I’m not much of a fan of the League Cup, but winning trophies against big rivals, on penalties, feels special; all the more so given that Liverpool had a perfectly fine goal chalked off in normal time, against a team who brought on about £400m of subs financed by an oligarch on the run.
It was a brilliant game (credit to both teams and their managers), albeit one the VAR sought to steal from the Reds; a bit like the title last night, with the utter nonsense in not giving Rodri virtually punching the ball as a penalty. This is what football gets when mixing with oil money. As some neutrals observed, it felt like the VAR was looking to find a reason to chalk off a goal that would be given almost every single other time. (What happened at Goodison last night needs a lot more explaining.)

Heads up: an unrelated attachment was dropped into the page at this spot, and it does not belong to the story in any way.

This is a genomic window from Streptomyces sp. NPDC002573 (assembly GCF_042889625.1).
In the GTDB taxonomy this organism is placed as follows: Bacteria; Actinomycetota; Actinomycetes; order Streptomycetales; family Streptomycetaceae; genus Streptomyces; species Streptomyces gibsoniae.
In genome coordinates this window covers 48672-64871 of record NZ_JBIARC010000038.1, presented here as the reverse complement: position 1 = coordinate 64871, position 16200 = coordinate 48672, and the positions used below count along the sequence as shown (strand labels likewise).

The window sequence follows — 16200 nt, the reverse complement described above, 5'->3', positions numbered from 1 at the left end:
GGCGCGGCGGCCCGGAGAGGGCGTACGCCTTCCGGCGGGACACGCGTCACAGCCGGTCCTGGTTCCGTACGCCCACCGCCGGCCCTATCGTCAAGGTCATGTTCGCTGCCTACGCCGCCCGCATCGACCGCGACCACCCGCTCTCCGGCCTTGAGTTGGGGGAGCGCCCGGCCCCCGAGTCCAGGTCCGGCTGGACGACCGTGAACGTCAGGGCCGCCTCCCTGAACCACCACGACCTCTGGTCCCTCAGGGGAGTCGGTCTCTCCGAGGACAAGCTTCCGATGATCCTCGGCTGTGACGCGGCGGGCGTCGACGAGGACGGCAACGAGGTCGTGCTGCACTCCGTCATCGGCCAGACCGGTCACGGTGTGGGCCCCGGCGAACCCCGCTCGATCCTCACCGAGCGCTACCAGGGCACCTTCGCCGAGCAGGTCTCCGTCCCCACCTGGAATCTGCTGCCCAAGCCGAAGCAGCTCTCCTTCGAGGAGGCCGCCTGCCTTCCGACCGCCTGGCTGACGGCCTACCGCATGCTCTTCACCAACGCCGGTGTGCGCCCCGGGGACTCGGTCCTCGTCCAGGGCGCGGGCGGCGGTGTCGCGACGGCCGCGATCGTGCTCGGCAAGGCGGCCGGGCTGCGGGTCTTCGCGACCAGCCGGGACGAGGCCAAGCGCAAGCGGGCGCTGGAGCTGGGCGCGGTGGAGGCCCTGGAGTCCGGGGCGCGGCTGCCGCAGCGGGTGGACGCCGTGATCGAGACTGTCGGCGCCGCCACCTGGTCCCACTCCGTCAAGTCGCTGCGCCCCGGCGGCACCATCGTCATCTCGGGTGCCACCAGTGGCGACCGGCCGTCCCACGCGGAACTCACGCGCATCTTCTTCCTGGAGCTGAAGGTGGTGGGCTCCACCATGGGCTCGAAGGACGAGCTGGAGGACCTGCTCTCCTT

Football (and life) has been strange these past two years, but it got stranger still, to be playing a game – days after the ending of the UK’s Covid restrictions, pandemic finally in retreat – against a club whose owner gained his obscene wealth via the very Russian despot who had just taken it upon himself to attack the Ukraine, and get his nuclear arsenal on standby. But football carries on, until it reaches the stadium door.
Chelsea’s mega-expensive keeper was introduced in the 119th minute to face the penalties, got near none of them, acted like a prize idiot, then blasted the deciding spot-kick over the bar and straight towards Liverpool; while the Reds’ Cork kid keeper scored the winner. Pure poetry.
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